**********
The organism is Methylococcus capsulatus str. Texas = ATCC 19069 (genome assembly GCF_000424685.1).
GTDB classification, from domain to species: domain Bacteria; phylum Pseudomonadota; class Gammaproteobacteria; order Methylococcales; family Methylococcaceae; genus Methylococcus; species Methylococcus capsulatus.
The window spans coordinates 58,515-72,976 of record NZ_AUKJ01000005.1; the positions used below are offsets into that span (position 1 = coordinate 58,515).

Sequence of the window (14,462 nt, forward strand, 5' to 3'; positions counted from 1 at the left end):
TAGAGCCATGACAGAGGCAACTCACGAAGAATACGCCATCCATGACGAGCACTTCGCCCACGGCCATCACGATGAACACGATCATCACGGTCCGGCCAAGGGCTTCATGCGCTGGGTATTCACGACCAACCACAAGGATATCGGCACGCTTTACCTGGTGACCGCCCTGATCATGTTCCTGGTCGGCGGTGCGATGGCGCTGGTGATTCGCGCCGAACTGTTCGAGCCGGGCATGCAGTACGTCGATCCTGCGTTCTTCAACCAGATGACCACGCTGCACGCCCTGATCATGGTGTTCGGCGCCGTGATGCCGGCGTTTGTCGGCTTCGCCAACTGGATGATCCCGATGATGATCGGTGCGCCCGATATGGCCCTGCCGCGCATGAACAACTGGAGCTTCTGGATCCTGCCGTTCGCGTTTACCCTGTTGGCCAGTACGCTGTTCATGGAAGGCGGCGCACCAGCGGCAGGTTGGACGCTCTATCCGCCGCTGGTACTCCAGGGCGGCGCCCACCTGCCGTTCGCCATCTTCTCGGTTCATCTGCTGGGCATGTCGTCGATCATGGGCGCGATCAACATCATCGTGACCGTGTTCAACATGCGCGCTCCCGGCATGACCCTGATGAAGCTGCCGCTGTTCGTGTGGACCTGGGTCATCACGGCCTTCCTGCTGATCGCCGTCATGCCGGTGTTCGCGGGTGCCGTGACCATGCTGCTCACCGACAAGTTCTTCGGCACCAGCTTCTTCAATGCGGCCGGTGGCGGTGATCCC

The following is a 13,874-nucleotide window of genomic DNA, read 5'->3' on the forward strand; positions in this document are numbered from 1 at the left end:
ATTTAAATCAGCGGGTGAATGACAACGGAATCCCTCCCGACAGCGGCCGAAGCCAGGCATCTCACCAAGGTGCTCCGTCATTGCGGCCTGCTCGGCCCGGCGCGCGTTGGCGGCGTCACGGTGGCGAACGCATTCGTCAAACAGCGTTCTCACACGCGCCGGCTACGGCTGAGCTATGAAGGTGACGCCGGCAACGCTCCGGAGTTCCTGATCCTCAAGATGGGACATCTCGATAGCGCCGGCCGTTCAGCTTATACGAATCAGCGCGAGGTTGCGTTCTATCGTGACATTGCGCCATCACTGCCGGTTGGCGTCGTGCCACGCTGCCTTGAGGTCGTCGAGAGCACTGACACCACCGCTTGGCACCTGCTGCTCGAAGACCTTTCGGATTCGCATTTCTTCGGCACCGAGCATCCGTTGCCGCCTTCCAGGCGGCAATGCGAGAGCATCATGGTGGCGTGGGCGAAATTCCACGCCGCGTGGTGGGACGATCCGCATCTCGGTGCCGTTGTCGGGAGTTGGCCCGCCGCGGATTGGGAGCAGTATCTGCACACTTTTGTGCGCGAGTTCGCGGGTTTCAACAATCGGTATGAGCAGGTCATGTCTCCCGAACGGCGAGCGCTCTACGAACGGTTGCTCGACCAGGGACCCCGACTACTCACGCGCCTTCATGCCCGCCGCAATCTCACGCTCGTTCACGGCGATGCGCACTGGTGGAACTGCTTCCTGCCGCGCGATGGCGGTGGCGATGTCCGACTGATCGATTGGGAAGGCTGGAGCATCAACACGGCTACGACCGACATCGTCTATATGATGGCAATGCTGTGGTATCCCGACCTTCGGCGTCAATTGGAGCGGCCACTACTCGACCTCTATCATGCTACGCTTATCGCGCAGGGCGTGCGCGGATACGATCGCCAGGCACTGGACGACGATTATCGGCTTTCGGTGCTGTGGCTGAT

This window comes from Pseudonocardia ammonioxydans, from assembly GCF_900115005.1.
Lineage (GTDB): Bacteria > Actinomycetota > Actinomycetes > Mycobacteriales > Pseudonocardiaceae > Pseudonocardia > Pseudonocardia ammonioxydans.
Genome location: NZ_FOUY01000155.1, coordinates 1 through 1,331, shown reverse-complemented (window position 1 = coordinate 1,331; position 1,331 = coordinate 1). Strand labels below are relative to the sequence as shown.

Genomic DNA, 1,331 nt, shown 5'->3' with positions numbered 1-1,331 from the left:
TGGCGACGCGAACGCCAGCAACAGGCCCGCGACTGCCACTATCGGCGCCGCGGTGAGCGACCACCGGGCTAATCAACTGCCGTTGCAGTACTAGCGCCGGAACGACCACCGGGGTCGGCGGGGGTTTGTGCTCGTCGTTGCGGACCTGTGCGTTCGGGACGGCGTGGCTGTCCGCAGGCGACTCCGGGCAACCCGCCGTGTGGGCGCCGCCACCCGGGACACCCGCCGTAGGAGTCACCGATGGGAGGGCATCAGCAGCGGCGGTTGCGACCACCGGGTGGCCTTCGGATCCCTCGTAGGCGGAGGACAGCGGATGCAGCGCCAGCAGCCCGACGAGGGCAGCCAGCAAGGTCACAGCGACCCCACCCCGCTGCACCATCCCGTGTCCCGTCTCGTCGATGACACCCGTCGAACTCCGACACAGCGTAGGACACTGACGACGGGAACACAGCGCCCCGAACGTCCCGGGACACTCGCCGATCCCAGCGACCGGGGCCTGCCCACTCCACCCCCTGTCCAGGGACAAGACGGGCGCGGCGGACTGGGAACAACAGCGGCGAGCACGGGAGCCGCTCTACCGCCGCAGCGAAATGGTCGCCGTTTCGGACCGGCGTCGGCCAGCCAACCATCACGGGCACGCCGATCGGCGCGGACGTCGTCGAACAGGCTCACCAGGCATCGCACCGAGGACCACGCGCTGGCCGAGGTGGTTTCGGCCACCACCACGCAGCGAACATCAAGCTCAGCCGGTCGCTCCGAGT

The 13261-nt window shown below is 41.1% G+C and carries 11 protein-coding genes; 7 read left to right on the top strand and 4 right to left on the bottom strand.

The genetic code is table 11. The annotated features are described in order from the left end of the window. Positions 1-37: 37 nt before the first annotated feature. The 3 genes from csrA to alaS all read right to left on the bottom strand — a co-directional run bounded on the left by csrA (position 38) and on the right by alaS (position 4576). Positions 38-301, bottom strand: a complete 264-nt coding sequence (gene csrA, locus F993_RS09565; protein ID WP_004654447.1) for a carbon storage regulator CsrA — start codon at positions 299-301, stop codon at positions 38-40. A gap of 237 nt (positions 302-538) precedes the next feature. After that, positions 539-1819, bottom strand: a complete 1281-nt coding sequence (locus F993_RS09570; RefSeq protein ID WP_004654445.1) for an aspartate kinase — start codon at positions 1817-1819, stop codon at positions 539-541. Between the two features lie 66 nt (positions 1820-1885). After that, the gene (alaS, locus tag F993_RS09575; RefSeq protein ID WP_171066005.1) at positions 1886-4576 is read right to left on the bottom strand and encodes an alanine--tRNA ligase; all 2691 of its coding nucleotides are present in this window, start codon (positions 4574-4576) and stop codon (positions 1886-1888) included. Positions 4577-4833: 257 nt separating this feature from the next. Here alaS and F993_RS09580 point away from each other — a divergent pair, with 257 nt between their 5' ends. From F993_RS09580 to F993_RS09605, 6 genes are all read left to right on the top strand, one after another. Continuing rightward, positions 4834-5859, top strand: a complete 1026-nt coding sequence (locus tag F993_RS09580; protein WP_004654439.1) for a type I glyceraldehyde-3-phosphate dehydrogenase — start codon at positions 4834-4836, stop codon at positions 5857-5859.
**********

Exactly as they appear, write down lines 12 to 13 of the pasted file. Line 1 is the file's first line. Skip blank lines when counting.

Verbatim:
TGGCGACGCGAACGCCAGCAACAGGCCCGCGACTGCCACTATCGGCGCCGCGGTGAGCGACCACCGGGCTAATCAACTGCCGTTGCAGTACTAGCGCCGGAACGACCACCGGGGTCGGCGGGGGTTTGTGCTCGTCGTTGCGGACCTGTGCGTTCGGGACGGCGTGGCTGTCCGCAGGCGACTCCGGGCAACCCGCCGTGTGGGCGCCGCCACCCGGGACACCCGCCGTAGGAGTCACCGATGGGAGGGCATCAGCAGCGGCGGTTGCGACCACCGGGTGGCCTTCGGATCCCTCGTAGGCGGAGGACAGCGGATGCAGCGCCAGCAGCCCGACGAGGGCAGCCAGCAAGGTCACAGCGACCCCACCCCGCTGCACCATCCCGTGTCCCGTCTCGTCGATGACACCCGTCGAACTCCGACACAGCGTAGGACACTGACGACGGGAACACAGCGCCCCGAACGTCCCGGGACACTCGCCGATCCCAGCGACCGGGGCCTGCCCACTCCACCCCCTGTCCAGGGACAAGACGGGCGCGGCGGACTGGGAACAACAGCGGCGAGCACGGGAGCCGCTCTACCGCCGCAGCGAAATGGTCGCCGTTTCGGACCGGCGTCGGCCAGCCAACCATCACGGGCACGCCGATCGGCGCGGACGTCGTCGAACAGGCTCACCAGGCATCGCACCGAGGACCACGCGCTGGCCGAGGTGGTTTCGGCCACCACCACGCAGCGAACATCAAGCTCAGCCGGTCGCTCCGAGT

The 13261-nt window shown below is 41.1% G+C and carries 11 protein-coding genes; 7 read left to right on the top strand and 4 right to left on the bottom strand.